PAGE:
When we think of granite, man-made products like stone outdoor features and kitchen benchtops come to mind. But, how much do you really know about this popular natural stone that can be found in homes and businesses across the world?
Here, we look at five interesting, lesser-known facts about granite.
You might know that granite is a natural stone, but did you know that it’s been around since molten lava was forced into the Earth’s crust way back at the beginning of time? This makes it the world’s oldest igneous rock, with a history that spans 300 million years.
Considering how long granite has been around, it’s hardly surprising that granite was utilised by some of the world’s earliest civilisations. In fact, it was used in the construction of major monuments like Stonehenge in England and the Great Pyramids in Egypt, and more recently, the Statue of Liberty in New York.
As well as globally recognised tourist attractions, both modern and ancient, granite has also been used to build railways, including the first commercial railway in the United States, the Granite Railway. Blue Hone Granite, which is found in Scotland, is also used to manufacture curling stones that make the sport, curling, possible. You can also find large quantities of granite in rock climbing walls.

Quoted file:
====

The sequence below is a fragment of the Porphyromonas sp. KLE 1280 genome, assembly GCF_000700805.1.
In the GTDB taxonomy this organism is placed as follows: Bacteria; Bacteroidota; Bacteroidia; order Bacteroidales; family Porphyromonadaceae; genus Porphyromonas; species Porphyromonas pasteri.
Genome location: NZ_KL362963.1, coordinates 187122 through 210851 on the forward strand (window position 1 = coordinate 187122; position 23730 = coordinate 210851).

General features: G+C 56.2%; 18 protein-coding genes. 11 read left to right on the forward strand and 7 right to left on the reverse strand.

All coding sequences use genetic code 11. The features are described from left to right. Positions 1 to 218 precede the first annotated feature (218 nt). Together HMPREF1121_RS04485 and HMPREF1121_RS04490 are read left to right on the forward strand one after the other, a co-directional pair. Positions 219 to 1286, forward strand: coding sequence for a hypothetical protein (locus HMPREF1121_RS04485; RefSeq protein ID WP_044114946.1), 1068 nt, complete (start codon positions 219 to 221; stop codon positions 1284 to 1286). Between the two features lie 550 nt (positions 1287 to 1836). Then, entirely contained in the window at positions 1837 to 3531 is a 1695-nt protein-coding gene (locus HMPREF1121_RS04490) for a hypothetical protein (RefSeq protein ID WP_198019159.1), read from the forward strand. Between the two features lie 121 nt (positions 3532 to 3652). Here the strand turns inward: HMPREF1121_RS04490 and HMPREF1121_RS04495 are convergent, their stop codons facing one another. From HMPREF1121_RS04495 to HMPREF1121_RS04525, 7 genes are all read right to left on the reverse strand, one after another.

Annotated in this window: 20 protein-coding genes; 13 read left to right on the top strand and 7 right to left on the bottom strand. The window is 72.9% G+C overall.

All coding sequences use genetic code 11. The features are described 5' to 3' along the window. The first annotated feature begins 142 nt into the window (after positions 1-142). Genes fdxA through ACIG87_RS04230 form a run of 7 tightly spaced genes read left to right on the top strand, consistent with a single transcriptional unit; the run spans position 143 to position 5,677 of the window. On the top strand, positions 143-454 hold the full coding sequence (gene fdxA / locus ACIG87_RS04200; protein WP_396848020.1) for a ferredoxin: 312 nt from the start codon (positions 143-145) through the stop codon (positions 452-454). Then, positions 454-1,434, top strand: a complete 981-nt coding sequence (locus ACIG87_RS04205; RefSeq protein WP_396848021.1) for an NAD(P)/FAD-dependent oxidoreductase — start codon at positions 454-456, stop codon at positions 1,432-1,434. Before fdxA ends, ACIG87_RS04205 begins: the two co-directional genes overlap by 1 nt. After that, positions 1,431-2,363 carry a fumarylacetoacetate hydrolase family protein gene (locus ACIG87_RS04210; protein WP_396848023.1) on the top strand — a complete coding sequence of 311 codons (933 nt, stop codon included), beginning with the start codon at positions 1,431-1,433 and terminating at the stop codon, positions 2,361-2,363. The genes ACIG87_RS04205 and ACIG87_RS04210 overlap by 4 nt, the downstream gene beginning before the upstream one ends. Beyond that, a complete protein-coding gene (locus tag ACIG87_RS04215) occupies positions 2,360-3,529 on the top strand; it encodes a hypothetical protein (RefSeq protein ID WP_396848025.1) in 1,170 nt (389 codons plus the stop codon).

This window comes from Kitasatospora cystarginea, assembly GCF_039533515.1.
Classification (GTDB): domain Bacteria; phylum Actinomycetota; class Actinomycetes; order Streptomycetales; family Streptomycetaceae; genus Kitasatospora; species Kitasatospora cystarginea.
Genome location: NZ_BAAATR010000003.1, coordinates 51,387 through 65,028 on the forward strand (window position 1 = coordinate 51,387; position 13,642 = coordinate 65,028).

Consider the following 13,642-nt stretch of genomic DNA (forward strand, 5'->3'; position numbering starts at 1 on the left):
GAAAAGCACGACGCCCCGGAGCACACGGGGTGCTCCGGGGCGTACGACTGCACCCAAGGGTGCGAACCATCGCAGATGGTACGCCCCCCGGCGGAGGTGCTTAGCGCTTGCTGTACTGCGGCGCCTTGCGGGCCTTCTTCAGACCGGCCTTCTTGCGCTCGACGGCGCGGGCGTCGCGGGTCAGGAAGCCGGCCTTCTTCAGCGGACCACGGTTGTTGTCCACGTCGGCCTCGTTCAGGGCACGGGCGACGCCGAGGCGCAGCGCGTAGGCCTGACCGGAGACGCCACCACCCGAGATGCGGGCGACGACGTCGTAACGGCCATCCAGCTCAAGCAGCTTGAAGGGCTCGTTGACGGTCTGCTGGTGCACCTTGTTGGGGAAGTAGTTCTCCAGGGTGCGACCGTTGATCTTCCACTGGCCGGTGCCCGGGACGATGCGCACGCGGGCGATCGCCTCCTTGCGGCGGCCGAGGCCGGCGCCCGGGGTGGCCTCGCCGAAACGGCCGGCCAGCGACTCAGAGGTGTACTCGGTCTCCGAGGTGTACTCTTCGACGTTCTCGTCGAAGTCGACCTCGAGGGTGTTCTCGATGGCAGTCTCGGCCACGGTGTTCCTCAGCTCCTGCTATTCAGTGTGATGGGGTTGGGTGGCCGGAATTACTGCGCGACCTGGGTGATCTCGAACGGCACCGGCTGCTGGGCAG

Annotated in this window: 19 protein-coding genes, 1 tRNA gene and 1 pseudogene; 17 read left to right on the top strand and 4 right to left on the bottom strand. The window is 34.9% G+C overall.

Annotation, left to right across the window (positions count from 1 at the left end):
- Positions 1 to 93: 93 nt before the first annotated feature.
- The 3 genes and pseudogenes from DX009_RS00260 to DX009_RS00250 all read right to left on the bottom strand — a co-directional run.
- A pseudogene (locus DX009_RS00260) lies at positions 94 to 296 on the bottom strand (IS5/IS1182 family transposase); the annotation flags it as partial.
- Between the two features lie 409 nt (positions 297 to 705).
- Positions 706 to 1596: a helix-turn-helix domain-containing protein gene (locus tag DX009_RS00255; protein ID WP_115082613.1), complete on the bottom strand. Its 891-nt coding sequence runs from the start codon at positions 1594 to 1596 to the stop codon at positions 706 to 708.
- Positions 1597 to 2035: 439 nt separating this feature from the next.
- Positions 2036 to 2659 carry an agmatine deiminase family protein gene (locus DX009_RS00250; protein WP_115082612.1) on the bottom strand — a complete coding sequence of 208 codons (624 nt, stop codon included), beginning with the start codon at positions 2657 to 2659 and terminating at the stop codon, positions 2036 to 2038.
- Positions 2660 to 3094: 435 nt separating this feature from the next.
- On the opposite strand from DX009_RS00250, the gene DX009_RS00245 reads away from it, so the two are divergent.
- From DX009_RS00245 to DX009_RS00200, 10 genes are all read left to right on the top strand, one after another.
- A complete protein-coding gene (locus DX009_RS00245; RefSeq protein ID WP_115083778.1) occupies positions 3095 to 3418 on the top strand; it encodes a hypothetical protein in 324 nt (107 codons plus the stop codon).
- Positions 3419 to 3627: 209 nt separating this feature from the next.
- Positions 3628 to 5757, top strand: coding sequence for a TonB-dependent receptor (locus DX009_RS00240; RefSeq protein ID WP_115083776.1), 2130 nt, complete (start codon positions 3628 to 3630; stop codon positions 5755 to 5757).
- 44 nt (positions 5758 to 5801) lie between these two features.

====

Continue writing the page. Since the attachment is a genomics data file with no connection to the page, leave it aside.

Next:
Buried deep underground is a lot of granite. Known as ‘plutonic rock’ to the science community, granite makes up the bulk of the Earth’s continental crust. It’s also interesting to note that the white mineral grains that are visible in granite are feldspar, which is the most abundant rock on the planet. Feldspar makes up roughly 60 per cent of the Earth’s surface.
We all know that granite is a pretty sturdy rock, but just how strong is it? Well, it has a density of approximately 73 kilos per cubic foot, which is twice as heavy as the same volume of water. It’s also one of the hardest substances in the world, second only to diamonds. To put the strength and durability of granite into a little perspective, Mount Rushmore is carved out of it, and the third largest mountain in the world, Kangchenjunga in the Himalayas, formed from granite.
Across human history, granite has been utilised as a strong material for everything from everyday tools in Neolithic times to the grand monuments that were constructed by ancient civilisations. Given its pretty spectacular history, it’s easy to understand how this timeless stone is still popular today. Want to take advantage of the strength and durability of granite yourself? Talk to the team at Australian Slate & Stone about our range today!